YOU ASK:

Can the insurance show a claim from a previous owner of your home on your homeowners insurance record?

WE ANSWER:

The insurance company may keep a record of the claims history of the house you now have, including the claims history it had with its previous owners. One reason for this is that the insurance company would of course want to know whether your home is indeed insurance and that it is a good risk on the part of the insurance company to insure your home.

Another reason is that the insurance company would like to know what kind of claims your house will possibly have. This can also be used as a basis in how much premiums they will charge.

The insurance industry holds a database of claims history and the insurance company itself will have records of the claims history of their present and previous clients. The insurance industry has databases such as the Comprehensive Loss Underwriting Exchange (C.L.U.E.) and the Automated Property Loss Underwriting System (A-PLUS). Records on flood claims are also recorded in the NFIP database.

When the insurance company receives your application, they will run a claims history report. It will show if the previous owner of the house and you, the new owner of the house, had claims from any insurance company for the last seven years. This includes not just paid claims but also claims that were not paid due to the fact that the owner decided to make the repairs on the damage and not claim from the insurance company anymore.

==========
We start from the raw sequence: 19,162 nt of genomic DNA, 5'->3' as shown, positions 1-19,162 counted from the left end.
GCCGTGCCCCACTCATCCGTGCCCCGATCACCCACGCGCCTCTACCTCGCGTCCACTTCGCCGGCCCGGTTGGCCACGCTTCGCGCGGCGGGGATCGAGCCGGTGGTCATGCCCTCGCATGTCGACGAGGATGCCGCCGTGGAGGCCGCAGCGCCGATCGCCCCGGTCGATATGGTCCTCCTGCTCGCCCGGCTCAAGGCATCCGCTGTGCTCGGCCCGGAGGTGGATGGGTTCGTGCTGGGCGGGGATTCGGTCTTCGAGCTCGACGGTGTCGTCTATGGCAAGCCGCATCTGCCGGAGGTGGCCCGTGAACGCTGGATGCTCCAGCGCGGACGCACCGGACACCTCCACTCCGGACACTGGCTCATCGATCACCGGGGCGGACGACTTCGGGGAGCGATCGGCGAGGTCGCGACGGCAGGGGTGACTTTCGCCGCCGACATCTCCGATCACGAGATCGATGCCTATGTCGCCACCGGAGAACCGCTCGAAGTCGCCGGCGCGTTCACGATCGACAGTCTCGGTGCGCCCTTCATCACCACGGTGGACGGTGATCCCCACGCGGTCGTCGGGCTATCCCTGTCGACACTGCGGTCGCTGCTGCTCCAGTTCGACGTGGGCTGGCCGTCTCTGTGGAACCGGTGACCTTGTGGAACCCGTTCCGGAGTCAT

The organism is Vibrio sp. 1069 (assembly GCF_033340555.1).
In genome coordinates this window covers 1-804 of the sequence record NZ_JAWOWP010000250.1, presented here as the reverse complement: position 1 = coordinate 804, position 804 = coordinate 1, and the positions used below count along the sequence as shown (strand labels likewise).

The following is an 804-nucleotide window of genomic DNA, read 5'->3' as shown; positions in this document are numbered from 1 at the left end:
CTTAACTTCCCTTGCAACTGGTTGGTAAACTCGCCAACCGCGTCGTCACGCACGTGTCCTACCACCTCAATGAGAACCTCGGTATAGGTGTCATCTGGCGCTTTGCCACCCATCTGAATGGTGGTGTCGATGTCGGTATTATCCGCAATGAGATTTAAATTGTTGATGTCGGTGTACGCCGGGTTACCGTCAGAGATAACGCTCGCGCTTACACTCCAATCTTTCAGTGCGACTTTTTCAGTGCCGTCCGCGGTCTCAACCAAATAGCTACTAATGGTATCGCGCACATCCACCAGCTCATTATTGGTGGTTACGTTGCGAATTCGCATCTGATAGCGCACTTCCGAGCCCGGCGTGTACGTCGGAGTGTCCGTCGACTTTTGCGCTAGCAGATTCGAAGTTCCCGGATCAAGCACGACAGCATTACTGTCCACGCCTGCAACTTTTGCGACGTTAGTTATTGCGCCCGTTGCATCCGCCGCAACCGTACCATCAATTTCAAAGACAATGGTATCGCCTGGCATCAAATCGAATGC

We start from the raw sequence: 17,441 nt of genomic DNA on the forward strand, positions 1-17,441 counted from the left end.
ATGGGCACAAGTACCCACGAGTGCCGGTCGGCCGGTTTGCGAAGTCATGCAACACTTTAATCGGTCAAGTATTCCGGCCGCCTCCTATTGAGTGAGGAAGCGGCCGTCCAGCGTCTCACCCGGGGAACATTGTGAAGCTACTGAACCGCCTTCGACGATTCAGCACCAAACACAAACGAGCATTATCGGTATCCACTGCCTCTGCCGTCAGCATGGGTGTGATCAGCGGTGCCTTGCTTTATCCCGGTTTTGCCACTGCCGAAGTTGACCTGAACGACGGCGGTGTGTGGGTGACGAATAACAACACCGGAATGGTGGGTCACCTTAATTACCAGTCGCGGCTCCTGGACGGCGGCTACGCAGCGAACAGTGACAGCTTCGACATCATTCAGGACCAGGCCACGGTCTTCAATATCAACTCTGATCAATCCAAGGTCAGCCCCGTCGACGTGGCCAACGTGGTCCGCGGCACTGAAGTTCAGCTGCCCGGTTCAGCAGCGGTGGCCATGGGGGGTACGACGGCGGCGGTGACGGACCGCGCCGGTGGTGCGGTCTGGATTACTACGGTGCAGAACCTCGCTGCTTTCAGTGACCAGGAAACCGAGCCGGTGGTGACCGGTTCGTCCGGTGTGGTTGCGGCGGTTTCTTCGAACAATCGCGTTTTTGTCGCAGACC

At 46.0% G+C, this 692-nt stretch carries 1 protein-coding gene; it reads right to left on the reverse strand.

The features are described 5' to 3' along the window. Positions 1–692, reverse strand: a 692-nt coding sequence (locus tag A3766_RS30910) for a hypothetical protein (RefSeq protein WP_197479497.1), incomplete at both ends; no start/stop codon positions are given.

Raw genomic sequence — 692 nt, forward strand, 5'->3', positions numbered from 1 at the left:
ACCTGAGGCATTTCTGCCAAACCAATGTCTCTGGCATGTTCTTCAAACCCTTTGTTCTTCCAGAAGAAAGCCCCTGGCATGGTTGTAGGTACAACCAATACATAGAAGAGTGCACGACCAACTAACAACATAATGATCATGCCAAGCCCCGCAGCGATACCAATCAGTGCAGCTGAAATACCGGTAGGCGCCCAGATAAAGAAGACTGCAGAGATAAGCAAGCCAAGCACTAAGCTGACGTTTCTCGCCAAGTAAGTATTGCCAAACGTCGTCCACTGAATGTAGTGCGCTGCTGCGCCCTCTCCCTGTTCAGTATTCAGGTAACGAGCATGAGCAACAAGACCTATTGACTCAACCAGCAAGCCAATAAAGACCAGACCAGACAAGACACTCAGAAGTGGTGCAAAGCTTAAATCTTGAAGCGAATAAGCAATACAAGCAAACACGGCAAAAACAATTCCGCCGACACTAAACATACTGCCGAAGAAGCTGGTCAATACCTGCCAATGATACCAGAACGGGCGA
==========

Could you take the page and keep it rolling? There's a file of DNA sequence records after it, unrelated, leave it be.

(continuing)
When the insurance company runs a claims history report, you also have a right to get a copy of the report provided to the insurance company, provided that you are the current homeowner.

That is why it is important to look at the claims history of any house that you are planning to buy, particularly a house that already had a number of owners. Even if you can't have direct access to the claims history report, you can ask the prospective seller to provide this report to you.

Some states have passed laws to provide consumer with some level of protection regarding claims history:

  • In some states, inquiries to the insurance company that do not become actual claims should not be included in the claims history report.
  • Some states also require insurance companies to notify you when they will provide information to a claim database such as CLUE.
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